Joyce Frydryk [00:06:45] We'll go ahead and key in a date of birth and you'll select the IRS distribution code. This is what will show in box seven of the 1099 form. You can see that it does not show any of the early distribution codes, it only shows the seven normal. And that's because the system looks at the date of birth and selects which options are available based on that date of birth. And the retirement date is, again, another optional field.

Joyce Frydryk [00:07:21] We'll hit save and continue. And now we're on the tax form. Now for the tax form, we try to make it as easy as possible for the user. We fill it in with a U.S. citizen who is going to receive a 1099-R, and we're going to mail that 1099-R to the payee's address. This is - 95% of the time - the selections that are going to be utilized. But, if for any reason you have an individual from a different country, you can see that the countries then appear and the tax reporting changes to a 1042-S. There is a warning here, more or less as a preview to note, that a W-4P will need to be attached or default withholding will occur.

Joyce Frydryk [00:08:17] Next we'll be going into the actual payment information, and we'll go ahead and create a start date. The calendar shows you only the dates, in this case the first of the month, that is available. And then you have a frequency; most are done monthly, but we also have quarterly, semiannual, or annual payments available.

Joyce Frydryk [00:08:41] With the gross distribution, we'll say that they are going to receive 1,200 dollars a month. And then, of that 1,200 dollars, what portion is taxable; or nontaxable, after tax contributions; or nontaxable as part of their plan set up. We'll set this one up as the full 1,200 dollars as being a taxable component. And then, if there is no stop date, it will be paid for the remainder of John Doe's life. There is no end date to enter here.

Joyce Frydryk [00:09:21] If there are to be deductions from that monthly payment: Let's say that there are medical insurance, and that medical insurance is $150 deduction, you can set up those deductions as well.

Joyce Frydryk [00:09:37] How will the payment be received? By check is the default, but we highly recommend using direct deposit. And if it's a direct deposit, we need to know checking or savings. You'll go ahead and key in a bank's ABA routing number, and then the account number, and confirming that account number. If you wish to attach the direct deposit form, so that PNC has it on record for any recovery in the future, you can do that; or if you wish not to, you can select the check box here. We'll hit save and continue.

Joyce Frydryk [00:10:19] And then the next question: is there a retroactive payment? I'm going to go ahead and say yes, that John Doe was late in getting that payment information to me, and that he really should have started his payments on May 1st. And then that it will go through the period of time of August 31st, and we'll do the auto calculate. It's going to calculate those four payments for you and do a retroactive total here. These fields are adjustable if they need to be completed, but we give you the auto calculate as a feature to make your life easy. And for the deductions, do you want those also applied to all of the payments? And again, it will do that for those four payments.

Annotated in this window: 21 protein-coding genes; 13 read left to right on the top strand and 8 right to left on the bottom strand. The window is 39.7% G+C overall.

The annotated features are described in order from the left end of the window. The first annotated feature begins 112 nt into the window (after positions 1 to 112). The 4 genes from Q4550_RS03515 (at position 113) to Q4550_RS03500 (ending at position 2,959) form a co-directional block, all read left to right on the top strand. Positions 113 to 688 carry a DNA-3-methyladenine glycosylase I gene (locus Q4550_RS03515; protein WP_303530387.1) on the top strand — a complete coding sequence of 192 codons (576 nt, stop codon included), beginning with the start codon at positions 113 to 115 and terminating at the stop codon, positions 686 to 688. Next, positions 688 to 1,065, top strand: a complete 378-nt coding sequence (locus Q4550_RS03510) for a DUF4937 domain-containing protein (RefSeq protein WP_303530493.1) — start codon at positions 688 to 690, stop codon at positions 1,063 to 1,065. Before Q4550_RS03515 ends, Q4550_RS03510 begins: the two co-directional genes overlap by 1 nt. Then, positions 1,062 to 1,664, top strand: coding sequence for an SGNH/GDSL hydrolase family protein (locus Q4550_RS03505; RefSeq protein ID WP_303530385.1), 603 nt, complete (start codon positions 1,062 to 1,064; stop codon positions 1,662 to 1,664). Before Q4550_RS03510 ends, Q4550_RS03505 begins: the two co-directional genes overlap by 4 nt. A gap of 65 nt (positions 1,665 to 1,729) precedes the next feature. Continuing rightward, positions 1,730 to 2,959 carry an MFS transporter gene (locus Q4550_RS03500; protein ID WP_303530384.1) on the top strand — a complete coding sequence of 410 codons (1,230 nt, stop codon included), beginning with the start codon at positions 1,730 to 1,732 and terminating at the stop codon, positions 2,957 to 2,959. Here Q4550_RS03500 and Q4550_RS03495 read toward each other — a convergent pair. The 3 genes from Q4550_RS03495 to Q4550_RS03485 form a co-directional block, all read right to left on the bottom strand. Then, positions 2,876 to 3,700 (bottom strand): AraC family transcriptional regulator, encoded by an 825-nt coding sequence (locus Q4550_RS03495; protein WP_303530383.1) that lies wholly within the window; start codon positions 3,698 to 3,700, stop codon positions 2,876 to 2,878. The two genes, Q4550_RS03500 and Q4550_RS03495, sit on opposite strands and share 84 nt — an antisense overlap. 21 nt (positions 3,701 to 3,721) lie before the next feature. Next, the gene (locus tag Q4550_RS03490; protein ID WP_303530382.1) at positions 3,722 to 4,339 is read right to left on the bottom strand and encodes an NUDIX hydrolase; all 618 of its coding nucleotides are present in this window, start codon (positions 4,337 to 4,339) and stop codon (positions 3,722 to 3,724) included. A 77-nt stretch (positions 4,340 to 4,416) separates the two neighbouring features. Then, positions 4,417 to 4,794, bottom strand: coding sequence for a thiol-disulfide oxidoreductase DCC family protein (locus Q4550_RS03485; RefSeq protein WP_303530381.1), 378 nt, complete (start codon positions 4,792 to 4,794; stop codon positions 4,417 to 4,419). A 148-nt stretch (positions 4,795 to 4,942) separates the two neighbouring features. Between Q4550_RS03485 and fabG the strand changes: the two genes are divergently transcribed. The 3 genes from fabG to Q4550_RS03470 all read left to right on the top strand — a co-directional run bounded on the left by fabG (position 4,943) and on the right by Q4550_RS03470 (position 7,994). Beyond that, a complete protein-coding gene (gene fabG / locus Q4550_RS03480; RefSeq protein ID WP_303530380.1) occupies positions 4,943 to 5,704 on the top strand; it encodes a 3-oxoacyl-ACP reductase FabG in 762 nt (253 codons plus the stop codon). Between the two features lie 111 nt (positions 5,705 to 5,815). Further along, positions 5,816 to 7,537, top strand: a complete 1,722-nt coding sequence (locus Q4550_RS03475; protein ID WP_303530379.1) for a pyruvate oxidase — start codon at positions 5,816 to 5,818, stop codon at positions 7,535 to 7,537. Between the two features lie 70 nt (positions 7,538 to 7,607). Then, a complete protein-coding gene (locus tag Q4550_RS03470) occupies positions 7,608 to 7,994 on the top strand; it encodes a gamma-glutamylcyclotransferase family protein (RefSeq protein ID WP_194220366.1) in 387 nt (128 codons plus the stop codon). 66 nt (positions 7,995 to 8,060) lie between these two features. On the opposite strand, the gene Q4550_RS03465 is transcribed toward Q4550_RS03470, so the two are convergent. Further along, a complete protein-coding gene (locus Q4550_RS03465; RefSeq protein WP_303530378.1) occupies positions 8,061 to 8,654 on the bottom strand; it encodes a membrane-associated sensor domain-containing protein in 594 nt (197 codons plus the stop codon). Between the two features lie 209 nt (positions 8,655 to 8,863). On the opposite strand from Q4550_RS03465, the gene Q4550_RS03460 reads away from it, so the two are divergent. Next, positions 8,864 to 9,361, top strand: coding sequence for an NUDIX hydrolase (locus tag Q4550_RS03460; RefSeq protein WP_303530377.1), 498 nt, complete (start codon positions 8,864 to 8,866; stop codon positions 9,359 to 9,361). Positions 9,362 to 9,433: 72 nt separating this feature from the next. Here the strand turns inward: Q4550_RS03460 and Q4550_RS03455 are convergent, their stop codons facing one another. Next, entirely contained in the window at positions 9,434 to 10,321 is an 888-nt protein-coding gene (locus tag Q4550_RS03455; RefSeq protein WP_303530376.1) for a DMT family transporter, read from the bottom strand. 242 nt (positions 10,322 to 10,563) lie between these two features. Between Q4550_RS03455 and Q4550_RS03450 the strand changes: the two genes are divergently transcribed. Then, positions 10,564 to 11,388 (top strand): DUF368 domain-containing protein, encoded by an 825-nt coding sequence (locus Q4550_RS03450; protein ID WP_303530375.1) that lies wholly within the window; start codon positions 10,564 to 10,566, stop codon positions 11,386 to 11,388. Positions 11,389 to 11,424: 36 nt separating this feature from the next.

Joyce Frydryk [00:11:10] We recommend putting a description here of what the actual retroactive payment represents, so that this will go on the check or the stub for the payment. And unless a special off cycle check is required, this will be paid in the same payment as the first payment. We'll hit save and continue.

Joyce Frydryk [00:11:39] We provide another area for additional information, if you have any special instructions to PNC. We'll hit save and continue, and we'll be at the approval area. So this is the area where if you were only a submitter, you would have a dropdown box alerting you to which individual approvers could approve this transaction. And when you hit submit on the next screen, an email will generate to that approver that was set up, or selected, in this dropdown.

Joyce Frydryk [00:12:16] Now we're at an overview page: you can see that there are edit buttons if you need to make any changes to any portions of the form. This is your opportunity to review everything; make sure it matches the paperwork from that participant. You have the option to add an attachment, and there are two warnings here: that a direct deposit form and a W-4P will need to be attached in order for the form to be submitted. And then you simply select the "I authorize" and once you attach those forms, a submit button will appear here.

Joyce Frydryk [00:12:53] For benefit processing, I also wanted to show you that there are three views. The "to do" view is anything that requires an action. In this case, they're all drafts. If you are an approver, it could be pending approvals that are out there under your to do list. "My requests" are going to show anything that you have submitted: whether it's draft, in process, pending approval, or completed, anything that you were the submitter. And finally, the institution requests. This is going to be that holistic view of everyone at your organization, and what everyone has submitted in the benefits application. So this is a nice view for audit purposes. You can search by the participant, you can search by the type of form, etc. It just gives you a nice single view of all of the requests that have been processed.